Sad day

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Fish
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Sad day

Post by Fish » Fri Mar 15, 2019 7:08 am

It's a sad day today in my beloved country 40 innocent worshippers killed at prayer time in there mosque by one racist white supremist.
I know with most of you being American that you would be used to something like this but this is a first for sleepy little New Zealand where we all thought nothing like this would happen that we were all above the hate.
So I wish all the families who lost loved ones my condolences.

NSC
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Re: Sad day

Post by NSC » Fri Mar 15, 2019 12:09 pm

I am never used to things like this, and nobody ever should be.

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Greymist
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Re: Sad day

Post by Greymist » Fri Mar 15, 2019 2:48 pm

Fish wrote:
Fri Mar 15, 2019 7:08 am
It's a sad day today in my beloved country 40 innocent worshippers killed at prayer time in there mosque by one racist white supremist.
I know with most of you being American that you would be used to something like this but this is a first for sleepy little New Zealand where we all thought nothing like this would happen that we were all above the hate.
So I wish all the families who lost loved ones my condolences.
I'm feeling the same way (kiwi here), it's losing the image in my heart and mind of New Zealand being this sleepy, idyllic safe haven, that something like this could happen in New Zealand is pretty heart breaking.

It's a weird dissonance, that when things like this happen in London (where I live) and Europe, it seems tragically common place, not hitting me like this, but now it has happened in New Zealand I feel completely different.

As a random statistic. The number of people murdered today in this attack (49) is significantly higher than the total number of people murdered in NZ in all of 2017 (35).

Fish
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Re: Sad day

Post by Fish » Fri Mar 15, 2019 6:49 pm

Just a little update so far the death toll is at 49 but there is still 41 injured so they are expecting it to rise.

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GBLW
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Re: Sad day

Post by GBLW » Sat Mar 16, 2019 6:31 am

My sympathies to those who were affected!
As a country, we in Canada went through something similar a few years ago in Quebec and I know how it can hit below the belt, because you just don't expect that sort of thing. At least that's how I felt then, but now that it is become more common to see those that believe in white supremacists and other idiotic '-cists, -phobias and -isms' become more common, I find that my tolerance of their rank stupidity is wearing thin.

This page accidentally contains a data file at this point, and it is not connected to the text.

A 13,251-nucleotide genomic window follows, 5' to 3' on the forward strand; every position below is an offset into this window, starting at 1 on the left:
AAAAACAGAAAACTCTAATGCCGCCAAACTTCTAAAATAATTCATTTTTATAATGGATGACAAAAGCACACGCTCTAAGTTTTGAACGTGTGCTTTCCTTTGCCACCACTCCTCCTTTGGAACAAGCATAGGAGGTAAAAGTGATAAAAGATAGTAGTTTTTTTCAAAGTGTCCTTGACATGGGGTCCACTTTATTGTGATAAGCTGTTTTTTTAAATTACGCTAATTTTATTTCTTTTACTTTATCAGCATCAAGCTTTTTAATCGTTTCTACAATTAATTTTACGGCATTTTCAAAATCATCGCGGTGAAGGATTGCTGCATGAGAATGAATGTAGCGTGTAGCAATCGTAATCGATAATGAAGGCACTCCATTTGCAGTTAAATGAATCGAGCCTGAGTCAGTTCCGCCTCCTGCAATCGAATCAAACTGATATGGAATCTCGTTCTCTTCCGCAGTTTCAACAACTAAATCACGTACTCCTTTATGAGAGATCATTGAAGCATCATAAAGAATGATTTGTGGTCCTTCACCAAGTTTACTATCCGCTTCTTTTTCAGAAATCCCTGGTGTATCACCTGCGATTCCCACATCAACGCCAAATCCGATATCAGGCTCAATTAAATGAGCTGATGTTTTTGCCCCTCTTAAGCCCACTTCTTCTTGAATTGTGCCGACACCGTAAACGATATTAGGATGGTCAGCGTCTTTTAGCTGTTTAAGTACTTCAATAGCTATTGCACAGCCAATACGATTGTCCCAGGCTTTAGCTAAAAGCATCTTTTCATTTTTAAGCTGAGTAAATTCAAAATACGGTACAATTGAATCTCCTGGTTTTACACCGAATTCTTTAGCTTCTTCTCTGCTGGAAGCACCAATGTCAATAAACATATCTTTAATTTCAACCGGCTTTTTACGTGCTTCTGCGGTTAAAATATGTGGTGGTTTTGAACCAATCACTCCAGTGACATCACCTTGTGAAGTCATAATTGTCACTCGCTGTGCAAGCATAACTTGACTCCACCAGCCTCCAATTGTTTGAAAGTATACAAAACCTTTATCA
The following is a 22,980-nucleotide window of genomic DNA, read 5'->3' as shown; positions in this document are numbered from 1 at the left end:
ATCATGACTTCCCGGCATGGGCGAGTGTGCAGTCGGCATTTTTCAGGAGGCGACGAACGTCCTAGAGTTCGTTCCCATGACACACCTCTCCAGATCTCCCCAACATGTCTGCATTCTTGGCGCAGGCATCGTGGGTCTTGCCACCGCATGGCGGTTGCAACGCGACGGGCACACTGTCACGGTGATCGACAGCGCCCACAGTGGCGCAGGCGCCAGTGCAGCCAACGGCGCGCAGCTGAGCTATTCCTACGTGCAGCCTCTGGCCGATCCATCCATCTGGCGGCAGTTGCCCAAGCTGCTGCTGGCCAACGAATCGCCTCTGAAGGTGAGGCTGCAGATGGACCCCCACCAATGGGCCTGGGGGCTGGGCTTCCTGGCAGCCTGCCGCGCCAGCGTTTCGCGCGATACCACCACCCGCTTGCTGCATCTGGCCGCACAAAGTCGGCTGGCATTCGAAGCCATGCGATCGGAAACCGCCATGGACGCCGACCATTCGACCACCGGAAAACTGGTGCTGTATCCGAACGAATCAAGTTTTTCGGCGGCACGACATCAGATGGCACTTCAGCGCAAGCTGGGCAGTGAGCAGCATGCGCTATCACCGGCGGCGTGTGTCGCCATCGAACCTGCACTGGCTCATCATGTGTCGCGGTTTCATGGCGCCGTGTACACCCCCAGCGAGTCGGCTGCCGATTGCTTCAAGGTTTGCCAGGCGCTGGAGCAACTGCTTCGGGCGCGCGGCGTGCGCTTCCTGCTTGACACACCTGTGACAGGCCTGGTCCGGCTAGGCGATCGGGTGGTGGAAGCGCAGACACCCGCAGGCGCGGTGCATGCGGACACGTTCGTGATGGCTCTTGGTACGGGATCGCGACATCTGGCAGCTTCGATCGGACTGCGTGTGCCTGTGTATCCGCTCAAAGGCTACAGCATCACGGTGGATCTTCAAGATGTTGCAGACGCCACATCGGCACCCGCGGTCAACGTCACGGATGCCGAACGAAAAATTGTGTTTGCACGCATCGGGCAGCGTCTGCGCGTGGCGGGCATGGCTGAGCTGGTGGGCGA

Unfortunately it seems that while ignorance can be conquered by education, stupidity is relatively permanent, because the stupid refuse to be educated!
K Pelle aka GBLW
My recent stories are available at: http://www.grynenbayritpublications.com/

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kd7mvs
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Re: Sad day

Post by kd7mvs » Mon Mar 18, 2019 3:12 am

I'm not sure I'd say we're used to this type of thing in the US, but the unfortunate truth is that segments of our populations with political influence appear to feel that it's an acceptable price to pay for basically no restrictions upon private ownership of rapid fire weaponry.

They don't put it quite that bluntly, but their actions make it clear that this is so, as none of their suggestions have had any impact upon this phenomenon in out country, and suggestions which I feel might impact it while still allowing for private ownership of limited fire weaponry they oppose without any hesitation whatsoever.

Mind, considering what's happened in certain other countries in regard to anything that might possibly be considered a weapon, all the way down to pocket knives, and the stated opinions of other influential groups in this country, their slippery slope argument isn't entirely invalid; so long as those desiring an absolute ban on anything that could be used as a weapon see any compromise as merely a shifting of ground rather than a final agreement, there's no point in negotiating. Mind, some of them wouldn't negotiate even if there really was a possibility of a permanent agreement short of an outright ban on anything that could cause harm to someone else, so those individuals are cloaking their own intransigence by pointing at the other extreme and blaming them for not being able to shift their stance any.

Which is why I'm PO'd by both extremes.

Meh.

Which all boils down to, yes, in the US, the unfortunate truth is that effectively our behaviour is one of accepting this as a part of our lives. Our words may argue otherwise, but what we've actually done, well, there really isn't any other way of interpreting it.

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